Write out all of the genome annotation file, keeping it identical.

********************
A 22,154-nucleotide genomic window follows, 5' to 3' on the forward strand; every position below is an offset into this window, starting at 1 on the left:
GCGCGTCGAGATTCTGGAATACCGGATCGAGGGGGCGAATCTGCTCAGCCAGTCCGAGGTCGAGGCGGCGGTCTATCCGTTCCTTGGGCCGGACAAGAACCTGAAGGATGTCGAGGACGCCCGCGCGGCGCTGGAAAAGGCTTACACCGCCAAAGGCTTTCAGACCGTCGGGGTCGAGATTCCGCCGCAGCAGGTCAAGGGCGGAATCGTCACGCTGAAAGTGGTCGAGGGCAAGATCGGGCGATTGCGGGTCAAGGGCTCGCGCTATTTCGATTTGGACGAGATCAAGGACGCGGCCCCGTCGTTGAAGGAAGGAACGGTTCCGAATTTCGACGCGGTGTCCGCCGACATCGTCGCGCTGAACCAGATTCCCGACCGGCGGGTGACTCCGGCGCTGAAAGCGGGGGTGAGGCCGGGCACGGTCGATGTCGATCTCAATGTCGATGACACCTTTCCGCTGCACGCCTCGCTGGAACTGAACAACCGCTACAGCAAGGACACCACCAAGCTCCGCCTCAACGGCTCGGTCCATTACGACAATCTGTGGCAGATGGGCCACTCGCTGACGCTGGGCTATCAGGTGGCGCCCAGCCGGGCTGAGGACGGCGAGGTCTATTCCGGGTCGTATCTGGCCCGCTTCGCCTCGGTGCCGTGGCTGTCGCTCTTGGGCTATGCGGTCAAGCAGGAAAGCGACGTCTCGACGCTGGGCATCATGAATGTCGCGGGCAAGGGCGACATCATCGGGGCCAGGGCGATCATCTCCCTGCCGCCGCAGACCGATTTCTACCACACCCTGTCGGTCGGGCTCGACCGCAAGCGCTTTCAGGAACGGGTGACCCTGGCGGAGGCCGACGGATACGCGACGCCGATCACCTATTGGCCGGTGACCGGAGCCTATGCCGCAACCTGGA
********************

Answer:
A 22,154-nucleotide genomic window follows, 5' to 3' on the forward strand; every position below is an offset into this window, starting at 1 on the left:
GCGCGTCGAGATTCTGGAATACCGGATCGAGGGGGCGAATCTGCTCAGCCAGTCCGAGGTCGAGGCGGCGGTCTATCCGTTCCTTGGGCCGGACAAGAACCTGAAGGATGTCGAGGACGCCCGCGCGGCGCTGGAAAAGGCTTACACCGCCAAAGGCTTTCAGACCGTCGGGGTCGAGATTCCGCCGCAGCAGGTCAAGGGCGGAATCGTCACGCTGAAAGTGGTCGAGGGCAAGATCGGGCGATTGCGGGTCAAGGGCTCGCGCTATTTCGATTTGGACGAGATCAAGGACGCGGCCCCGTCGTTGAAGGAAGGAACGGTTCCGAATTTCGACGCGGTGTCCGCCGACATCGTCGCGCTGAACCAGATTCCCGACCGGCGGGTGACTCCGGCGCTGAAAGCGGGGGTGAGGCCGGGCACGGTCGATGTCGATCTCAATGTCGATGACACCTTTCCGCTGCACGCCTCGCTGGAACTGAACAACCGCTACAGCAAGGACACCACCAAGCTCCGCCTCAACGGCTCGGTCCATTACGACAATCTGTGGCAGATGGGCCACTCGCTGACGCTGGGCTATCAGGTGGCGCCCAGCCGGGCTGAGGACGGCGAGGTCTATTCCGGGTCGTATCTGGCCCGCTTCGCCTCGGTGCCGTGGCTGTCGCTCTTGGGCTATGCGGTCAAGCAGGAAAGCGACGTCTCGACGCTGGGCATCATGAATGTCGCGGGCAAGGGCGACATCATCGGGGCCAGGGCGATCATCTCCCTGCCGCCGCAGACCGATTTCTACCACACCCTGTCGGTCGGGCTCGACCGCAAGCGCTTTCAGGAACGGGTGACCCTGGCGGAGGCCGACGGATACGCGACGCCGATCACCTATTGGCCGGTGACCGGAGCCTATGCCGCAACCTGGA